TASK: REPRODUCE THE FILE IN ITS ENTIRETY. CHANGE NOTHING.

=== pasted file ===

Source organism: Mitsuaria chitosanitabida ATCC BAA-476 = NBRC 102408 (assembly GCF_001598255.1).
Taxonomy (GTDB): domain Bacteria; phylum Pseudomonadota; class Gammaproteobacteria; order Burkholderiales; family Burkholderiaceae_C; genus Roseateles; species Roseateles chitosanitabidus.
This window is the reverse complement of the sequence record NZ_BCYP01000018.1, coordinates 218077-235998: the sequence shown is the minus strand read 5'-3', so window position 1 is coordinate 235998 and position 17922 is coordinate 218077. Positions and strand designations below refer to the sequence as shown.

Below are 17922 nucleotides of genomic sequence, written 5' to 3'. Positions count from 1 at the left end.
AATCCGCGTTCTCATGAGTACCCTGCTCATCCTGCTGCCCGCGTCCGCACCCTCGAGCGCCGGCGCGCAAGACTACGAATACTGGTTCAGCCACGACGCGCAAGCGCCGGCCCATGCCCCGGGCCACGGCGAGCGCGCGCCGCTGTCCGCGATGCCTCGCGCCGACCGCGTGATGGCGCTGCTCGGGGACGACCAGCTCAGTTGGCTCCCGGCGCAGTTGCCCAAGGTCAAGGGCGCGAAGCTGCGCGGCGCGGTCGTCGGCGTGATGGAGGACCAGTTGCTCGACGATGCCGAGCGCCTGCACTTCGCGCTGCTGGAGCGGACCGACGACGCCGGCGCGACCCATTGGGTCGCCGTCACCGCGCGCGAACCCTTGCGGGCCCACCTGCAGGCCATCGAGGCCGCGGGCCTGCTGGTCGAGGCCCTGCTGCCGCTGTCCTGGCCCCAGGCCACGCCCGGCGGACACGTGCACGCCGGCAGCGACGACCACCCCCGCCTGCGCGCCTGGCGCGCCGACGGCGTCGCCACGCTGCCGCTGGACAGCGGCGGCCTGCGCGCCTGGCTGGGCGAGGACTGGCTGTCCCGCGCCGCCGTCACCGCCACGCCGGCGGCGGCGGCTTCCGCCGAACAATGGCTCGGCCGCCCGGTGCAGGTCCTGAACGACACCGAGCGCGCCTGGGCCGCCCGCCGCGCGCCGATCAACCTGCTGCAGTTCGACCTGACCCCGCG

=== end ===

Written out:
Source organism: Mitsuaria chitosanitabida ATCC BAA-476 = NBRC 102408 (assembly GCF_001598255.1).
Taxonomy (GTDB): domain Bacteria; phylum Pseudomonadota; class Gammaproteobacteria; order Burkholderiales; family Burkholderiaceae_C; genus Roseateles; species Roseateles chitosanitabidus.
This window is the reverse complement of the sequence record NZ_BCYP01000018.1, coordinates 218077-235998: the sequence shown is the minus strand read 5'-3', so window position 1 is coordinate 235998 and position 17922 is coordinate 218077. Positions and strand designations below refer to the sequence as shown.

Below are 17922 nucleotides of genomic sequence, written 5' to 3'. Positions count from 1 at the left end.
AATCCGCGTTCTCATGAGTACCCTGCTCATCCTGCTGCCCGCGTCCGCACCCTCGAGCGCCGGCGCGCAAGACTACGAATACTGGTTCAGCCACGACGCGCAAGCGCCGGCCCATGCCCCGGGCCACGGCGAGCGCGCGCCGCTGTCCGCGATGCCTCGCGCCGACCGCGTGATGGCGCTGCTCGGGGACGACCAGCTCAGTTGGCTCCCGGCGCAGTTGCCCAAGGTCAAGGGCGCGAAGCTGCGCGGCGCGGTCGTCGGCGTGATGGAGGACCAGTTGCTCGACGATGCCGAGCGCCTGCACTTCGCGCTGCTGGAGCGGACCGACGACGCCGGCGCGACCCATTGGGTCGCCGTCACCGCGCGCGAACCCTTGCGGGCCCACCTGCAGGCCATCGAGGCCGCGGGCCTGCTGGTCGAGGCCCTGCTGCCGCTGTCCTGGCCCCAGGCCACGCCCGGCGGACACGTGCACGCCGGCAGCGACGACCACCCCCGCCTGCGCGCCTGGCGCGCCGACGGCGTCGCCACGCTGCCGCTGGACAGCGGCGGCCTGCGCGCCTGGCTGGGCGAGGACTGGCTGTCCCGCGCCGCCGTCACCGCCACGCCGGCGGCGGCGGCTTCCGCCGAACAATGGCTCGGCCGCCCGGTGCAGGTCCTGAACGACACCGAGCGCGCCTGGGCCGCCCGCCGCGCGCCGATCAACCTGCTGCAGTTCGACCTGACCCCGCG